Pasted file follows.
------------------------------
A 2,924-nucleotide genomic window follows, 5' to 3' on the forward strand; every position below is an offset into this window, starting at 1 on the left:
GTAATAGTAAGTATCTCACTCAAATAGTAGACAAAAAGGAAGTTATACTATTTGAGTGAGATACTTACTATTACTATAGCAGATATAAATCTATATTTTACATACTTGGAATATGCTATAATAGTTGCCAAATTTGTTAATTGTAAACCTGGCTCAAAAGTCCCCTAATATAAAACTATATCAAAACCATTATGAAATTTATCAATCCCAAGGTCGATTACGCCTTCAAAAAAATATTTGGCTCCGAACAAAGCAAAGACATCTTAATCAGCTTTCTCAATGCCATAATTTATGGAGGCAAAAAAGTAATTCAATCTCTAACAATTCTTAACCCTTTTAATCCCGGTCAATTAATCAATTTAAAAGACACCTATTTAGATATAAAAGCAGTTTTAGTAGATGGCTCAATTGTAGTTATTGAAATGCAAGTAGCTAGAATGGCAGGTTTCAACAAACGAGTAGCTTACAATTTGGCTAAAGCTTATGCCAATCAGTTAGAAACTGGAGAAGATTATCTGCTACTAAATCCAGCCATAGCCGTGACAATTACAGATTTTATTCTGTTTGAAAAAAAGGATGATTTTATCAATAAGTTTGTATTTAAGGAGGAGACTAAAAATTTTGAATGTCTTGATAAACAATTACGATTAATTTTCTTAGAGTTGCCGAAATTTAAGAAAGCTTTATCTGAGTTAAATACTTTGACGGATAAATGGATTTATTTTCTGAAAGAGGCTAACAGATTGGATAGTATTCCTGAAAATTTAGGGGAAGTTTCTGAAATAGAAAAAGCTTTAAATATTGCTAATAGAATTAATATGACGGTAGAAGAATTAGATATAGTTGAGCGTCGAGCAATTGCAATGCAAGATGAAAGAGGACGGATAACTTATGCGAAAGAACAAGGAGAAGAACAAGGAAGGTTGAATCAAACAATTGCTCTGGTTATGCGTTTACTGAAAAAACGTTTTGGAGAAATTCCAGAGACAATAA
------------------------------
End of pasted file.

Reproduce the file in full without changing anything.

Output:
A 2,924-nucleotide genomic window follows, 5' to 3' on the forward strand; every position below is an offset into this window, starting at 1 on the left:
GTAATAGTAAGTATCTCACTCAAATAGTAGACAAAAAGGAAGTTATACTATTTGAGTGAGATACTTACTATTACTATAGCAGATATAAATCTATATTTTACATACTTGGAATATGCTATAATAGTTGCCAAATTTGTTAATTGTAAACCTGGCTCAAAAGTCCCCTAATATAAAACTATATCAAAACCATTATGAAATTTATCAATCCCAAGGTCGATTACGCCTTCAAAAAAATATTTGGCTCCGAACAAAGCAAAGACATCTTAATCAGCTTTCTCAATGCCATAATTTATGGAGGCAAAAAAGTAATTCAATCTCTAACAATTCTTAACCCTTTTAATCCCGGTCAATTAATCAATTTAAAAGACACCTATTTAGATATAAAAGCAGTTTTAGTAGATGGCTCAATTGTAGTTATTGAAATGCAAGTAGCTAGAATGGCAGGTTTCAACAAACGAGTAGCTTACAATTTGGCTAAAGCTTATGCCAATCAGTTAGAAACTGGAGAAGATTATCTGCTACTAAATCCAGCCATAGCCGTGACAATTACAGATTTTATTCTGTTTGAAAAAAAGGATGATTTTATCAATAAGTTTGTATTTAAGGAGGAGACTAAAAATTTTGAATGTCTTGATAAACAATTACGATTAATTTTCTTAGAGTTGCCGAAATTTAAGAAAGCTTTATCTGAGTTAAATACTTTGACGGATAAATGGATTTATTTTCTGAAAGAGGCTAACAGATTGGATAGTATTCCTGAAAATTTAGGGGAAGTTTCTGAAATAGAAAAAGCTTTAAATATTGCTAATAGAATTAATATGACGGTAGAAGAATTAGATATAGTTGAGCGTCGAGCAATTGCAATGCAAGATGAAAGAGGACGGATAACTTATGCGAAAGAACAAGGAGAAGAACAAGGAAGGTTGAATCAAACAATTGCTCTGGTTATGCGTTTACTGAAAAAACGTTTTGGAGAAATTCCAGAGACAATAA